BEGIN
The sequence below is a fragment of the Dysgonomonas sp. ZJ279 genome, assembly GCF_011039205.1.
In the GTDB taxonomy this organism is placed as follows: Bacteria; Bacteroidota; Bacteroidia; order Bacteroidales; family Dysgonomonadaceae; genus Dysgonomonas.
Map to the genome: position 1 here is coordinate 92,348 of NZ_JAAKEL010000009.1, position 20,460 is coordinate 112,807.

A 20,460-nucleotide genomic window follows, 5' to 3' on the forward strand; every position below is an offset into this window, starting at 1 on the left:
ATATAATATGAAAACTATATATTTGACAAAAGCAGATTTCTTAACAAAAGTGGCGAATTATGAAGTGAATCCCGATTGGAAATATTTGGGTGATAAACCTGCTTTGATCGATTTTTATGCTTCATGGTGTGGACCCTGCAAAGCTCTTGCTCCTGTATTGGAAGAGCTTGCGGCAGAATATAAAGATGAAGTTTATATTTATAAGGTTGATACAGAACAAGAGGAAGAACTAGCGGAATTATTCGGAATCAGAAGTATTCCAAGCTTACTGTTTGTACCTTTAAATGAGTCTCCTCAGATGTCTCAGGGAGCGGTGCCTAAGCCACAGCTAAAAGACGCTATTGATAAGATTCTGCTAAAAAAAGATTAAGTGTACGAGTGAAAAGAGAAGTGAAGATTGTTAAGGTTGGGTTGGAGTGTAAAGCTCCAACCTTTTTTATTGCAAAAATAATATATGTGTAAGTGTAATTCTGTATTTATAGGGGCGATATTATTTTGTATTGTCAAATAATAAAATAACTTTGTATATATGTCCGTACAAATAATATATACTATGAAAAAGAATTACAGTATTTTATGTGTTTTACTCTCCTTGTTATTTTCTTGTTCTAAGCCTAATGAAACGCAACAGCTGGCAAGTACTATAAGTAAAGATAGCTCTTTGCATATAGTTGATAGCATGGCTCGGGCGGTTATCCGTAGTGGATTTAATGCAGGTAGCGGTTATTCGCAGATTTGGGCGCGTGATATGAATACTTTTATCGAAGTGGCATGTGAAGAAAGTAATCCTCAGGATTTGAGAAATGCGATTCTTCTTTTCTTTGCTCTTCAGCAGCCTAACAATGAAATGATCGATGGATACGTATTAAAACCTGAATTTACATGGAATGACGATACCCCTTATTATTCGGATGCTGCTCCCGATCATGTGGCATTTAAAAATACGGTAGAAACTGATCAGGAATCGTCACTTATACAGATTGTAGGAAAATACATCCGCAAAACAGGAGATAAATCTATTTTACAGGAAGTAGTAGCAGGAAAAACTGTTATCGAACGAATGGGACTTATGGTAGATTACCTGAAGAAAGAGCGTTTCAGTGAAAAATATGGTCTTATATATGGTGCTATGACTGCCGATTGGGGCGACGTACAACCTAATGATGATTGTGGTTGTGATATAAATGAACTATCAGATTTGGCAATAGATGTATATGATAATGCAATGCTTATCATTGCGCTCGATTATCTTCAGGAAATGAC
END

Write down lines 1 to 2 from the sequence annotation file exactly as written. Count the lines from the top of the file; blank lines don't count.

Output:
The sequence below is a fragment of the Dysgonomonas sp. ZJ279 genome, assembly GCF_011039205.1.
In the GTDB taxonomy this organism is placed as follows: Bacteria; Bacteroidota; Bacteroidia; order Bacteroidales; family Dysgonomonadaceae; genus Dysgonomonas.